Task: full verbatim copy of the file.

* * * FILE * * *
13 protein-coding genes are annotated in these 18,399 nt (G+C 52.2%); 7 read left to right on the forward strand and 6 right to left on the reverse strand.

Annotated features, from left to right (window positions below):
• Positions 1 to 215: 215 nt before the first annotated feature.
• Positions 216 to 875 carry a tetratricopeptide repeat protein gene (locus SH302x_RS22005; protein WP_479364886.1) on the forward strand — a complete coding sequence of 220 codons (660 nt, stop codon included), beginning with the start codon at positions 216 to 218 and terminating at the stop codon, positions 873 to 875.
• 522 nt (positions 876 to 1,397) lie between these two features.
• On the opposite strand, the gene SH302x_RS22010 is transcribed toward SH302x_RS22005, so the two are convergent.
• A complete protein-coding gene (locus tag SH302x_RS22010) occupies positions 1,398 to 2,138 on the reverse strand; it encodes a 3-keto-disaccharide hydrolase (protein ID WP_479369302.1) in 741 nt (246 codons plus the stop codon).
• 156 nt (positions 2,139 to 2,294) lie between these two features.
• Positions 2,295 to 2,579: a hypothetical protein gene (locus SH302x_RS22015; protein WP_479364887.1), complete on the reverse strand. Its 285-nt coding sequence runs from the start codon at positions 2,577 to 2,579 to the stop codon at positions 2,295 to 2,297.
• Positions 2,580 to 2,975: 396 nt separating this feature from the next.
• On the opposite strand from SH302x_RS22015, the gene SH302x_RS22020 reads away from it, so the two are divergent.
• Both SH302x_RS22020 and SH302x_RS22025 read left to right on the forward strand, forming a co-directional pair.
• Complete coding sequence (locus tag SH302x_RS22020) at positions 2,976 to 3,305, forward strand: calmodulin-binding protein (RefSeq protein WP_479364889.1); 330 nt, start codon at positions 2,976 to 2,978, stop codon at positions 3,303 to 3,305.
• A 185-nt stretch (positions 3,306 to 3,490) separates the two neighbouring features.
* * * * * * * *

13 protein-coding genes are annotated in these 18,399 nt (G+C 52.2%); 7 read left to right on the forward strand and 6 right to left on the reverse strand.

Annotated features, from left to right (window positions below):
• Positions 1 to 215: 215 nt before the first annotated feature.
• Positions 216 to 875 carry a tetratricopeptide repeat protein gene (locus SH302x_RS22005; protein WP_479364886.1) on the forward strand — a complete coding sequence of 220 codons (660 nt, stop codon included), beginning with the start codon at positions 216 to 218 and terminating at the stop codon, positions 873 to 875.
• 522 nt (positions 876 to 1,397) lie between these two features.
• On the opposite strand, the gene SH302x_RS22010 is transcribed toward SH302x_RS22005, so the two are convergent.
• A complete protein-coding gene (locus tag SH302x_RS22010) occupies positions 1,398 to 2,138 on the reverse strand; it encodes a 3-keto-disaccharide hydrolase (protein ID WP_479369302.1) in 741 nt (246 codons plus the stop codon).
• 156 nt (positions 2,139 to 2,294) lie between these two features.
• Positions 2,295 to 2,579: a hypothetical protein gene (locus SH302x_RS22015; protein WP_479364887.1), complete on the reverse strand. Its 285-nt coding sequence runs from the start codon at positions 2,577 to 2,579 to the stop codon at positions 2,295 to 2,297.
• Positions 2,580 to 2,975: 396 nt separating this feature from the next.
• On the opposite strand from SH302x_RS22015, the gene SH302x_RS22020 reads away from it, so the two are divergent.
• Both SH302x_RS22020 and SH302x_RS22025 read left to right on the forward strand, forming a co-directional pair.
• Complete coding sequence (locus tag SH302x_RS22020) at positions 2,976 to 3,305, forward strand: calmodulin-binding protein (RefSeq protein WP_479364889.1); 330 nt, start codon at positions 2,976 to 2,978, stop codon at positions 3,303 to 3,305.
• A 185-nt stretch (positions 3,306 to 3,490) separates the two neighbouring features.